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American Sniper


American Sniper is a riveting, heartbreaking story of patriotism, allegiance to country and family and how devotion to both is a delicate balance. It’s also one of the most suspenseful thrillers of the year.

Bradley Cooper is terrific as Chris Kyle, a patriotic Texan burning with the desire to defend his country when he sees the terrorist attacks of 9/11. After officially becoming a SEAL in his early thirties and marrying his feisty bride, Taya (Sienna Miller) Kyle heads out on his first tour of duty in Iraq.

His talents as a long-range shooter are legendary and he soon finds himself as the most effective sniper in US history. His loyalty to his fellow soldiers runs deep and the everyday dangers to the American forces are terrifying.

In one of the film’s most riveting scenes, a mother and child approach Kyle’s squadron and he’s forced to make a decision in seconds on whether or not to shoot a child who may or may not be about to kill his fellow soldiers.

Director Clint Eastwood is at the top of his impressive game once more; following his disappointing film adaption of the Broadway hit “Jersey Boys”. While that film felt stage-bound and lethargic, Eastwood gets back to brilliance with one of his best films. SNIPER never stops moving. Eastwood and his writing team maneuver back and forth from stateside to Iraq, never wasting a moment in telling Kyle’s true-life story.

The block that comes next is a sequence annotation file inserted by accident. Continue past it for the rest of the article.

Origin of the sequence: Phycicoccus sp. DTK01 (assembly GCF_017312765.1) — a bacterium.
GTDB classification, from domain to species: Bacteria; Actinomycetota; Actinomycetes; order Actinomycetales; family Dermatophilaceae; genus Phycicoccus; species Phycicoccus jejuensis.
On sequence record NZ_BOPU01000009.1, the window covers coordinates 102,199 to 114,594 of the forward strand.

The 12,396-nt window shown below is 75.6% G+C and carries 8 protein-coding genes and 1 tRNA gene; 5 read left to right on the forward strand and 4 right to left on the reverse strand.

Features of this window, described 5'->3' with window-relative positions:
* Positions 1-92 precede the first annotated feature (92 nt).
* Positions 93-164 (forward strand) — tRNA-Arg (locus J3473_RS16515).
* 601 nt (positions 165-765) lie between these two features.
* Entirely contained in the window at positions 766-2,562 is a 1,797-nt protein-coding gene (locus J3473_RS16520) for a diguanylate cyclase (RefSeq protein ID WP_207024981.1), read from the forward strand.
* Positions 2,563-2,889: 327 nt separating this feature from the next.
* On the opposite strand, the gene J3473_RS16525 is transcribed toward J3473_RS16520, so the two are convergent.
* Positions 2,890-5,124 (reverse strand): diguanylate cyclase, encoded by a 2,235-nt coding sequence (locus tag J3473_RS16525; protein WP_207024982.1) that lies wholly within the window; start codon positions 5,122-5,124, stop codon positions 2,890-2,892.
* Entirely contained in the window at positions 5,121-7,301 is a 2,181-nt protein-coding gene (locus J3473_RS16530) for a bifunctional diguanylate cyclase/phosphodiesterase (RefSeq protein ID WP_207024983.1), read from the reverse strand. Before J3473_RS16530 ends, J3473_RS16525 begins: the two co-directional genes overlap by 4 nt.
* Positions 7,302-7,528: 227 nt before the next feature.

Cooper does an amazing job conveying a man torn by duty to country above all else, driven to defend his team to the last man while struggling to reconnect to life stateside. As Kyle signs up for additional tours to return to duty even as his family grows at home, Cooper deftly creates a hero that isn’t always easy to root for at home, but is always the definitive hero at war. Miller is strong and matches him scene for scene as a loving, devoted wife wondering if she has lost her husband to war, even when he is back in their home.

If you don’t know how this true story ends, I wont reference it here, but suffice to say that only real life could provide an ending so tragic. I found the film DEEPLY moving. Eastwood closes the credits in silence, which seems to be the only right choice after the incredibly powerful and emotional final montage.

This is American film-making about American heroism at its best. A+

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